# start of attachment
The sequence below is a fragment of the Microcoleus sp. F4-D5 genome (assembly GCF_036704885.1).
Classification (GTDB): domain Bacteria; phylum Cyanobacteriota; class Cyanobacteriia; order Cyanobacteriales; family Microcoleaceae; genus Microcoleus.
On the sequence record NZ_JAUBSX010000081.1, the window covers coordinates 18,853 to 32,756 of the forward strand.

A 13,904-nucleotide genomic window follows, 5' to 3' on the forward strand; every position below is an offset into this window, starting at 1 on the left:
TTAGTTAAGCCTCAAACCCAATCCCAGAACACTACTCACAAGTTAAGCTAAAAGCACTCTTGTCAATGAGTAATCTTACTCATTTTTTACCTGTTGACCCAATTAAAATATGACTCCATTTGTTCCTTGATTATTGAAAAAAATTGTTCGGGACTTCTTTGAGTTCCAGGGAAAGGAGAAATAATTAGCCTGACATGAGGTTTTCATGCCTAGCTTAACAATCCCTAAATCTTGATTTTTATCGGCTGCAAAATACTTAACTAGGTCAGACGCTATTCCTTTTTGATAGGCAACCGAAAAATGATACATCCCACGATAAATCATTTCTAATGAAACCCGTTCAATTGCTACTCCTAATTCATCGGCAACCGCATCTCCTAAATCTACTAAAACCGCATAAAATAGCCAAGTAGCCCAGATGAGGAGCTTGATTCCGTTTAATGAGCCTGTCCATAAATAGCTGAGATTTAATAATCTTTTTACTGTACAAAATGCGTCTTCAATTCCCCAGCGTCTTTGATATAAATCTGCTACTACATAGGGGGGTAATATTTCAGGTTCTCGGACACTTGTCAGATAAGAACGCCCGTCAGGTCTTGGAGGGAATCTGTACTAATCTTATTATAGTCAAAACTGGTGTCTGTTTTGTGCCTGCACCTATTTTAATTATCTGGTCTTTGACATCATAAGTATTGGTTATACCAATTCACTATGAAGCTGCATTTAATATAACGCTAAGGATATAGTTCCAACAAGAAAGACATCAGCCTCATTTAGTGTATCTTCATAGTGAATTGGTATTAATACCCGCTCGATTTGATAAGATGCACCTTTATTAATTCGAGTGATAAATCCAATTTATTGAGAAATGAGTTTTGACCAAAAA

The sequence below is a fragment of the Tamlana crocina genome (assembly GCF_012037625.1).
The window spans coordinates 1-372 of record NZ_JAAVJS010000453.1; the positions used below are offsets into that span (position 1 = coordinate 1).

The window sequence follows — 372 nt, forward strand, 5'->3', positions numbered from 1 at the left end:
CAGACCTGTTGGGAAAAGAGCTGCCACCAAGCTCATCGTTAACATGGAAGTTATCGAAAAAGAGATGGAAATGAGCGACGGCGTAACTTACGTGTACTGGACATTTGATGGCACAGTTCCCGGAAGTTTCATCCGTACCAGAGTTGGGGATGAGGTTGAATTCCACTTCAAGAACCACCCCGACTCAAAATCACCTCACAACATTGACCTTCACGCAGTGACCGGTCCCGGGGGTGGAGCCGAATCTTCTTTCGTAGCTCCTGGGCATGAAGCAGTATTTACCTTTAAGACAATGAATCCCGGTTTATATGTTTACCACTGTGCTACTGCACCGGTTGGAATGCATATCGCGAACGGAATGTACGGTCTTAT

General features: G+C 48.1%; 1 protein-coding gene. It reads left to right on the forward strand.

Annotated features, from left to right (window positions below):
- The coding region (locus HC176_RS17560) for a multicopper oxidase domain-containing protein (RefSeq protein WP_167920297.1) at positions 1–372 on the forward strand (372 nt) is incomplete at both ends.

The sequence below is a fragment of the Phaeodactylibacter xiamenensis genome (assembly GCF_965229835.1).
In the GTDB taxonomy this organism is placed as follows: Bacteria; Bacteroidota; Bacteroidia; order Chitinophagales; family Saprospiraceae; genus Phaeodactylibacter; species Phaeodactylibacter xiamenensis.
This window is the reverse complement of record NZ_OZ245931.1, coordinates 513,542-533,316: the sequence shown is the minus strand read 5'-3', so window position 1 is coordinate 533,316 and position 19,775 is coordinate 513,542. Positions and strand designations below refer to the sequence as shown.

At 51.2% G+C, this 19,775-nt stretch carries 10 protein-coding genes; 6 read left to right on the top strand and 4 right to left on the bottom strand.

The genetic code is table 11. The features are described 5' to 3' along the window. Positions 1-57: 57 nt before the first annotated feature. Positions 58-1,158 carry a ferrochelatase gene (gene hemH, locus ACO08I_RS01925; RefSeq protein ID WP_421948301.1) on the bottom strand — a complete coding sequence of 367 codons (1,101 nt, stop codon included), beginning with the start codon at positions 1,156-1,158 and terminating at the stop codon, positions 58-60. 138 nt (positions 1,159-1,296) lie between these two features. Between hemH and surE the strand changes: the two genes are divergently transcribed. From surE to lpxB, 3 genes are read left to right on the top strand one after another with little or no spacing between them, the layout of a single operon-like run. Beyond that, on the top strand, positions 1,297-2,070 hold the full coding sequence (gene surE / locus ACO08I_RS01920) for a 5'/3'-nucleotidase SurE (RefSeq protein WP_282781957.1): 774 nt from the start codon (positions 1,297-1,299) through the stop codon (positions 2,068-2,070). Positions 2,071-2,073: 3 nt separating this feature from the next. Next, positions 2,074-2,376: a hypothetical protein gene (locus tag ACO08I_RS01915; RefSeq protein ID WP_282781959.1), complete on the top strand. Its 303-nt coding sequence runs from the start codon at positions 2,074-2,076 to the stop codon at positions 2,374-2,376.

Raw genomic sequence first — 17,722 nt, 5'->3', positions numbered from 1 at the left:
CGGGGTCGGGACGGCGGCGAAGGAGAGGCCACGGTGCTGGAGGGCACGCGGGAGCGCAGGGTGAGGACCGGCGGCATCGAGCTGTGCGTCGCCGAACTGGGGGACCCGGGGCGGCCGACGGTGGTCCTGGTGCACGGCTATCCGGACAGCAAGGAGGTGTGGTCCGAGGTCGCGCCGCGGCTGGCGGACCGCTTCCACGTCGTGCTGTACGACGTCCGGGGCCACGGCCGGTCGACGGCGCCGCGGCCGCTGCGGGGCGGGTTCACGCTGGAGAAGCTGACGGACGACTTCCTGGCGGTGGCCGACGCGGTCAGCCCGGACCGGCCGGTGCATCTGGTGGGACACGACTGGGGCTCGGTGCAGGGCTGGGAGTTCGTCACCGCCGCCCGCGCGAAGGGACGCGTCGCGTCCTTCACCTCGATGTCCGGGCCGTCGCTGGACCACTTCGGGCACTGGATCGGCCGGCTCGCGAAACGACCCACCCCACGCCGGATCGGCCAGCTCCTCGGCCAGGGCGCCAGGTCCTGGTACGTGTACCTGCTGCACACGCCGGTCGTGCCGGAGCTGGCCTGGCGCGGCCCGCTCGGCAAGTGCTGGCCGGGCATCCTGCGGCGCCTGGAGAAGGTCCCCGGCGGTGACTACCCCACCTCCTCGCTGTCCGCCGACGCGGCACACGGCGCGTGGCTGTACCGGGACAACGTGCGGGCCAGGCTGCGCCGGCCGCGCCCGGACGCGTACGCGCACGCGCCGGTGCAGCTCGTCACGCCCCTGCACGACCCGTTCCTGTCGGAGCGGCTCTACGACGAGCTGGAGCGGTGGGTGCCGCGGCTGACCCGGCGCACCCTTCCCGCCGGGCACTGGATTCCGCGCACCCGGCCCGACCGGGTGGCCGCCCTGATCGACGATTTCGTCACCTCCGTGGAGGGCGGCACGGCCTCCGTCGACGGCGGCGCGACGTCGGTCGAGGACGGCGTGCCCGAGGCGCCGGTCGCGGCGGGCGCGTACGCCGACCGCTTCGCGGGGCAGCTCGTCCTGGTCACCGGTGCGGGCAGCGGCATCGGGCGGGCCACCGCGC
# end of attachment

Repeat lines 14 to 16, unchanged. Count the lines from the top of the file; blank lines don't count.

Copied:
In the GTDB taxonomy this organism is placed as follows: Bacteria; Bacteroidota; Bacteroidia; order Chitinophagales; family Saprospiraceae; genus Phaeodactylibacter; species Phaeodactylibacter xiamenensis.
This window is the reverse complement of record NZ_OZ245931.1, coordinates 513,542-533,316: the sequence shown is the minus strand read 5'-3', so window position 1 is coordinate 533,316 and position 19,775 is coordinate 513,542. Positions and strand designations below refer to the sequence as shown.

At 51.2% G+C, this 19,775-nt stretch carries 10 protein-coding genes; 6 read left to right on the top strand and 4 right to left on the bottom strand.